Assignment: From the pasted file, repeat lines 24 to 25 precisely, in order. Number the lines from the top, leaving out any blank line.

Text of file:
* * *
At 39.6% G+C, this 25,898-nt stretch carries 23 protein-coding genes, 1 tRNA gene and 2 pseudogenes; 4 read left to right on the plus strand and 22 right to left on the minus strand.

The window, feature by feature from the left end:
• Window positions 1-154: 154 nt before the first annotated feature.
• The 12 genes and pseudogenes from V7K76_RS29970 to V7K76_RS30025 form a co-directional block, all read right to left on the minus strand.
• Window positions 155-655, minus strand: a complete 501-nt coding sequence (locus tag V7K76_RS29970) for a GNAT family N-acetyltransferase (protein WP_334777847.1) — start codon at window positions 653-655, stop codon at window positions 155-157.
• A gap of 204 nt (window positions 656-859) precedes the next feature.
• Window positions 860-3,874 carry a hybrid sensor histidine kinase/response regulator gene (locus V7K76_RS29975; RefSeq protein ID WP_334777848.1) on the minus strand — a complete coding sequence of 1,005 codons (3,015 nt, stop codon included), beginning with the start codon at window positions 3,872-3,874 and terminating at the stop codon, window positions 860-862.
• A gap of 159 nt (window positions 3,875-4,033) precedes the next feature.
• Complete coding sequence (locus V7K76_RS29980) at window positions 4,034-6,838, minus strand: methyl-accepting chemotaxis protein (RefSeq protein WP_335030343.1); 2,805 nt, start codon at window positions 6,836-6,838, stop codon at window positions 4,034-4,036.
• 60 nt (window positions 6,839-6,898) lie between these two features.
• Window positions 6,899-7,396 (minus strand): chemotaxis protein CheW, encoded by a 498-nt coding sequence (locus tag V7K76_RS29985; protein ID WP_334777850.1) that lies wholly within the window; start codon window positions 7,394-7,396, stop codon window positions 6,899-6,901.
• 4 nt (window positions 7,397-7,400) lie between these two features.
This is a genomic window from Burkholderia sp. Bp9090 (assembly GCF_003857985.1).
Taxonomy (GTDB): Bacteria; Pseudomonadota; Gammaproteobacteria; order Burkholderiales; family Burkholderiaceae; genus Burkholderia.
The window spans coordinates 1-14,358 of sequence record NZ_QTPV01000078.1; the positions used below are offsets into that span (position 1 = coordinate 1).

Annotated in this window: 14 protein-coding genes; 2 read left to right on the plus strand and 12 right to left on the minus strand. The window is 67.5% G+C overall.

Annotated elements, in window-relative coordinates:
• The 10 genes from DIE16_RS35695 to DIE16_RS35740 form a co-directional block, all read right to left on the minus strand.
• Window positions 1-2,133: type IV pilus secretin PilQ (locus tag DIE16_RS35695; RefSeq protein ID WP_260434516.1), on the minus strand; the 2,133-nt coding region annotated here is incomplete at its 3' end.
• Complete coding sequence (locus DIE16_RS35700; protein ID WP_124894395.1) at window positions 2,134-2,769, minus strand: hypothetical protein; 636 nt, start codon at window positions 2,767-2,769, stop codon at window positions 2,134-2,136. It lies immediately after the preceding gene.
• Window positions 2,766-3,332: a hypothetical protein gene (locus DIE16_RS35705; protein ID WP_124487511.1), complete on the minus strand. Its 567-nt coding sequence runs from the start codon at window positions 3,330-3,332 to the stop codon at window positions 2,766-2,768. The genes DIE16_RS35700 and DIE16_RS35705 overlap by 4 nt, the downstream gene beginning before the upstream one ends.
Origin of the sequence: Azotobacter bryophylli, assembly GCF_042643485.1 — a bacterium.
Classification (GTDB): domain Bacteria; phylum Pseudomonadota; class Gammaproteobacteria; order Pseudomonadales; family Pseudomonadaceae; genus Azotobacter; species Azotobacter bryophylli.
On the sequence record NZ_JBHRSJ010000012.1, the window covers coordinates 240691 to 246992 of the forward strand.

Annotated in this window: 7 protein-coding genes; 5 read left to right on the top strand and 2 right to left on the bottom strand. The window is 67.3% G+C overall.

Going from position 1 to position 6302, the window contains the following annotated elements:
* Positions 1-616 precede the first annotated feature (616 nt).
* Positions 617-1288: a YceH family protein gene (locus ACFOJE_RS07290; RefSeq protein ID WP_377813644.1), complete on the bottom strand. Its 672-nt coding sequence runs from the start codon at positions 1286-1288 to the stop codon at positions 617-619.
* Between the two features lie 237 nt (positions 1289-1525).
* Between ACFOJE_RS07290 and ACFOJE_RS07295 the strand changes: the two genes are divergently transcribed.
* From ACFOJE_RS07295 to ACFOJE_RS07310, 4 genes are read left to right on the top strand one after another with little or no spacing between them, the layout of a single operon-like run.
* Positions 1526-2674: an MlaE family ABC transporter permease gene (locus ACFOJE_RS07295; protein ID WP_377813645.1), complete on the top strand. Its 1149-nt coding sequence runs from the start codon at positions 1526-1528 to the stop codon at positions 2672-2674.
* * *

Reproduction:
On the sequence record NZ_JBHRSJ010000012.1, the window covers coordinates 240691 to 246992 of the forward strand.

Annotated in this window: 7 protein-coding genes; 5 read left to right on the top strand and 2 right to left on the bottom strand. The window is 67.3% G+C overall.